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Tell me about a time you failed - sample answers

If an interviewer asked, "Tell me about a time you failed", how would you react? Talking about failure is hard. Learn how to answer this question effectively.

Nobody likes to talk about failures. However, from an employer's perspective, they want to know about your failures and how you overcame them before they hire you.

For many, when the interview question "Tell me about a time you failed" comes up in conversation, it's daunting. You need to reflect on these negative experiences, tell someone why you failed, and so forth. It isn't a nice feeling whatsoever.

However, the interviewer isn't trying to make you feel bad. Not at all. They just want to know how you failed and how you came back from such failure.

At MentorCruise, our career coaches understand the importance of nailing this question. With the right answer, you can sway the mind of the interviewer, making it more likely for you to land the role.

This article will help you understand the basics of this question. We'll go into:

  • Why interviewers say, "Tell me about a time you failed."
  • How to talk about failure in an interview.
  • Tips for answering ‘tell me about a time you failed’ interview questions.

Why Interviewers Say "Tell Me About a Time You Failed."

When interviewers say, "Tell me about a time you failed," they're not looking to make you sad.

Instead, they're evaluating the following:

  • Your reaction to failure: How you demonstrate maturity by acknowledging and learning from mistakes.
  • Your self-awareness level: How you recognize and admit errors indicates your level of self-awareness.
  • Your skills at handling pressure: How you stay composed during tough questions shows your resilience.
  • Your previous job performance: How you aren't afraid to take risks because you accept failure positively.

As you can see, there's more to the question than what first meets the eye. Instead of being confrontational, it's more about learning how you deal with failure. 

What Professionals Think About "Tell Me About a Time You Failed."

To gain a better understanding of this question, we need to look at what professionals think about it from multiple sectors.

Expert #1: Salina Hoque

Salina Hoque, a director of HR and community engagement at Sweet Briar College, thinks this behavioral question aims to assess how a potential employee can surmount difficulties.

Employers don’t ask this question to place the candidate in an embarrassing situation. They want to get an idea of how well a potential employee can handle setbacks.

When addressing this question, explain why you think things went wrong. Was there something you needed to have done? What will you be doing in the future?

Expert #2: Steve Pritchard

According to Steve Pritchard, the human resource consultant for Ben Sherman, you need to practice answering this question before going to the interview.

The more you blunder upon your response when this question comes up, the less authentic you seem. And the more likely you are to say the wrong things or waffle.

He also notes that discussing your past failures with an interviewer you aspire to impress is challenging. The secret to answering this question is to make sure you own it.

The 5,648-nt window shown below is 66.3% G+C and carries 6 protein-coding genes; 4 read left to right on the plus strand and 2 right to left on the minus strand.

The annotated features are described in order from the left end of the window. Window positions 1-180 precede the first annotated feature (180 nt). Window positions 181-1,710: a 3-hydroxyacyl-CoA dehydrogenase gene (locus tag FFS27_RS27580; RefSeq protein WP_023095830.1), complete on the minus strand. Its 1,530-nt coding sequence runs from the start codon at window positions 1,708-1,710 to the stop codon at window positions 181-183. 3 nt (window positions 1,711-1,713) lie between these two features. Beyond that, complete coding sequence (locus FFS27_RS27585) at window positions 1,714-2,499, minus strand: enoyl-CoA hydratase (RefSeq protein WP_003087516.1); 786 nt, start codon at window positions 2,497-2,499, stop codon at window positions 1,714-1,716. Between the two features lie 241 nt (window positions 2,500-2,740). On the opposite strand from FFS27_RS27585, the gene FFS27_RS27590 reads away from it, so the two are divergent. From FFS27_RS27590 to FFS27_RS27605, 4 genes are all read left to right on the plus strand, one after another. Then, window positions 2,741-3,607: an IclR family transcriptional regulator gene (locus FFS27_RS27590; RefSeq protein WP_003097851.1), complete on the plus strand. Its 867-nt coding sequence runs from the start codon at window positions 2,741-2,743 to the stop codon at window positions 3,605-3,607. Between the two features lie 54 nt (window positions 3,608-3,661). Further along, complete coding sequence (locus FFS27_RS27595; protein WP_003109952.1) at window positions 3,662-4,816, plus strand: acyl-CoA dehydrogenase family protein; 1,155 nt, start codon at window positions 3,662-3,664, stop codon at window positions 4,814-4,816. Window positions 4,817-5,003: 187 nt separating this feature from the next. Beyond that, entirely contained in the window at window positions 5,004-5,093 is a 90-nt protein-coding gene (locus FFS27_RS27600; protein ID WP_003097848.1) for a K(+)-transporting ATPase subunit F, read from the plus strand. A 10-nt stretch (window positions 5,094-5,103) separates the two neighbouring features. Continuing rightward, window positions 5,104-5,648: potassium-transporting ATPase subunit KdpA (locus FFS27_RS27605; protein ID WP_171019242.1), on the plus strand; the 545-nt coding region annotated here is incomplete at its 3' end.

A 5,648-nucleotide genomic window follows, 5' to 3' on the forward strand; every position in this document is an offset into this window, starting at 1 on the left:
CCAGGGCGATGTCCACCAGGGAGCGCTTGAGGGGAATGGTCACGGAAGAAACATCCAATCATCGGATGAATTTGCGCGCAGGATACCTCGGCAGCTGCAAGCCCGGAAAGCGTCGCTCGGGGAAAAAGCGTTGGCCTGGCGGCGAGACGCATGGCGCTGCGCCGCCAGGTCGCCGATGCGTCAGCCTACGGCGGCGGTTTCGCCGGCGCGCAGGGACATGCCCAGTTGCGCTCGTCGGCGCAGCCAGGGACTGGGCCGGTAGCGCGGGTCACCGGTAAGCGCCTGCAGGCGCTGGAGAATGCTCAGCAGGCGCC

Your failure shows a bit of your work experience, of course, namely the one you learned from. So, honestly narrate your failure to your interviewer. Just ensure you demonstrate that this failure was a learning experience that has pushed you to enhance your work ethic.

Expert #3: Laurie Richards

The CEO of LR&A, Laurie Richards, suggests that you want to respond in a way that expresses a willingness to take responsibility.

To do so, follow this process.

1. Accept the failure using a superlative

Use words like first, biggest, last, least, and so on. For example:

“The greatest mistake I’ve ever made with a client was to approve a change in a project without waiting for the client’s written approval.”

The superlative directs the interviewer on this singular mistake and emphasizes how it’s a one-off thing. If you say something like, “One mistake was…,” you’ll possibly get something like, “What was another…”

2. Recognize a bit of good news

You want to look for a piece of good news in the failure. It’ll be challenging but try to find it. For example:

“The great news was the fact that the change was something the client needed — but I didn’t put it down in writing, and that wasn’t good.”

The good news may also be that the client is satisfied with the outcome or that the problem got fixed.

3. Describe the lesson you learned

You want to describe the less you learned why, also showcasing how it improved your career from there on. For example:

“I learned that it’s compelling to have the client’s approval before any added expenses. In the future, I’ll draft it in a quick email and follow up with texts and phone calls until I get approval. I wouldn’t ever want to encounter that type of client and management wrath ever again.”

This step is the most essential. Nobody believes the person who declares, “It will not happen again.” They want to know what actions you have taken to stop the mistake from happening again.

How to Talk About Failure in an Interview

When it comes to handling the question, "Tell me about a time you failed", there are a million different ways you can handle it.

However, each and every one of them follows a simliar method to the following steps:

  • Step 1 - Choose a Real and Relevant Failure: Select a true setback that's not too severe and relates to the job.